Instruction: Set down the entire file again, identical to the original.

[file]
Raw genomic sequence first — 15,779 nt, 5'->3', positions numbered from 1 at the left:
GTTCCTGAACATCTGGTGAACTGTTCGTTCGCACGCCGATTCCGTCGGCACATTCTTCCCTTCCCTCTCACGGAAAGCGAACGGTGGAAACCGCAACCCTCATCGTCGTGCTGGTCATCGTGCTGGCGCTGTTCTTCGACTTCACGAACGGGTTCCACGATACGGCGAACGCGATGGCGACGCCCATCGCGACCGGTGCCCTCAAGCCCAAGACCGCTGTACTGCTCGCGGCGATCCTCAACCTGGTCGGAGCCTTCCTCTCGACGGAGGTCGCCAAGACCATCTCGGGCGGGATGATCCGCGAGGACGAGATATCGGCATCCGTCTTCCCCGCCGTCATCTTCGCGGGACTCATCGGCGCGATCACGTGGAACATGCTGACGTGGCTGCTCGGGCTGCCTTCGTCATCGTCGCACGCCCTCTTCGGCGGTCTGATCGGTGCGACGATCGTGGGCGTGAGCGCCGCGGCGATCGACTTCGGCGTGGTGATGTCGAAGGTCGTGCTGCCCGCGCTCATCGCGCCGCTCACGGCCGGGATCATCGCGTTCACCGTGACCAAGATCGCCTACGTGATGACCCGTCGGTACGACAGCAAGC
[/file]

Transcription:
Raw genomic sequence first — 15,779 nt, 5'->3', positions numbered from 1 at the left:
GTTCCTGAACATCTGGTGAACTGTTCGTTCGCACGCCGATTCCGTCGGCACATTCTTCCCTTCCCTCTCACGGAAAGCGAACGGTGGAAACCGCAACCCTCATCGTCGTGCTGGTCATCGTGCTGGCGCTGTTCTTCGACTTCACGAACGGGTTCCACGATACGGCGAACGCGATGGCGACGCCCATCGCGACCGGTGCCCTCAAGCCCAAGACCGCTGTACTGCTCGCGGCGATCCTCAACCTGGTCGGAGCCTTCCTCTCGACGGAGGTCGCCAAGACCATCTCGGGCGGGATGATCCGCGAGGACGAGATATCGGCATCCGTCTTCCCCGCCGTCATCTTCGCGGGACTCATCGGCGCGATCACGTGGAACATGCTGACGTGGCTGCTCGGGCTGCCTTCGTCATCGTCGCACGCCCTCTTCGGCGGTCTGATCGGTGCGACGATCGTGGGCGTGAGCGCCGCGGCGATCGACTTCGGCGTGGTGATGTCGAAGGTCGTGCTGCCCGCGCTCATCGCGCCGCTCACGGCCGGGATCATCGCGTTCACCGTGACCAAGATCGCCTACGTGATGACCCGTCGGTACGACAGCAAGC